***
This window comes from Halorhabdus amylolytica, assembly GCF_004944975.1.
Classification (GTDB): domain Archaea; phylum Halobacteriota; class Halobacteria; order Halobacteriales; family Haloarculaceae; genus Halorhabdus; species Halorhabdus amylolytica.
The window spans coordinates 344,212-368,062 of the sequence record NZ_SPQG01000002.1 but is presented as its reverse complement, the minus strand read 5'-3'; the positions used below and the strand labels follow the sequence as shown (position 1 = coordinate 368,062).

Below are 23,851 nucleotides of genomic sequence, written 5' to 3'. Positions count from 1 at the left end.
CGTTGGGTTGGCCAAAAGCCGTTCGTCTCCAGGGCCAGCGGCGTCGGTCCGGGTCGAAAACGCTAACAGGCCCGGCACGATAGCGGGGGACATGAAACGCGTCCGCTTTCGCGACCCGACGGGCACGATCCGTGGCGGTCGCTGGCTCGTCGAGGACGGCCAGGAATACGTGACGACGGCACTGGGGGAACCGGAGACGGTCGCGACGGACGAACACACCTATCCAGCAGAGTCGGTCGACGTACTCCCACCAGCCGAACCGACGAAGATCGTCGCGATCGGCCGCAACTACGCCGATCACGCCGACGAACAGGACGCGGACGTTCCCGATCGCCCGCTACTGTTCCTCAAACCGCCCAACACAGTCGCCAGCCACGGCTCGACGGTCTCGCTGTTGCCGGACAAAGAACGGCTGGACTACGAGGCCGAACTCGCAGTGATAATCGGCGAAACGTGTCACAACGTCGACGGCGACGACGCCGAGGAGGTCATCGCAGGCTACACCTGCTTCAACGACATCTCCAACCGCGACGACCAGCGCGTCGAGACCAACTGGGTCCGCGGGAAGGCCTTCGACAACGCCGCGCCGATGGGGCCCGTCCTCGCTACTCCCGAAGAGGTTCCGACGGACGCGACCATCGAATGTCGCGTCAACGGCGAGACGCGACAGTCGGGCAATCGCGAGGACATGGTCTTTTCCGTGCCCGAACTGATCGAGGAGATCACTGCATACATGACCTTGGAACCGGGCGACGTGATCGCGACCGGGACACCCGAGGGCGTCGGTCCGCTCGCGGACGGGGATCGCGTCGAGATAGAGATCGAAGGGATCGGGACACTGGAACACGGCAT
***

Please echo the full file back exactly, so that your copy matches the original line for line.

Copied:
This window comes from Halorhabdus amylolytica, assembly GCF_004944975.1.
Classification (GTDB): domain Archaea; phylum Halobacteriota; class Halobacteria; order Halobacteriales; family Haloarculaceae; genus Halorhabdus; species Halorhabdus amylolytica.
The window spans coordinates 344,212-368,062 of the sequence record NZ_SPQG01000002.1 but is presented as its reverse complement, the minus strand read 5'-3'; the positions used below and the strand labels follow the sequence as shown (position 1 = coordinate 368,062).

Below are 23,851 nucleotides of genomic sequence, written 5' to 3'. Positions count from 1 at the left end.
CGTTGGGTTGGCCAAAAGCCGTTCGTCTCCAGGGCCAGCGGCGTCGGTCCGGGTCGAAAACGCTAACAGGCCCGGCACGATAGCGGGGGACATGAAACGCGTCCGCTTTCGCGACCCGACGGGCACGATCCGTGGCGGTCGCTGGCTCGTCGAGGACGGCCAGGAATACGTGACGACGGCACTGGGGGAACCGGAGACGGTCGCGACGGACGAACACACCTATCCAGCAGAGTCGGTCGACGTACTCCCACCAGCCGAACCGACGAAGATCGTCGCGATCGGCCGCAACTACGCCGATCACGCCGACGAACAGGACGCGGACGTTCCCGATCGCCCGCTACTGTTCCTCAAACCGCCCAACACAGTCGCCAGCCACGGCTCGACGGTCTCGCTGTTGCCGGACAAAGAACGGCTGGACTACGAGGCCGAACTCGCAGTGATAATCGGCGAAACGTGTCACAACGTCGACGGCGACGACGCCGAGGAGGTCATCGCAGGCTACACCTGCTTCAACGACATCTCCAACCGCGACGACCAGCGCGTCGAGACCAACTGGGTCCGCGGGAAGGCCTTCGACAACGCCGCGCCGATGGGGCCCGTCCTCGCTACTCCCGAAGAGGTTCCGACGGACGCGACCATCGAATGTCGCGTCAACGGCGAGACGCGACAGTCGGGCAATCGCGAGGACATGGTCTTTTCCGTGCCCGAACTGATCGAGGAGATCACTGCATACATGACCTTGGAACCGGGCGACGTGATCGCGACCGGGACACCCGAGGGCGTCGGTCCGCTCGCGGACGGGGATCGCGTCGAGATAGAGATCGAAGGGATCGGGACACTGGAACACGGCAT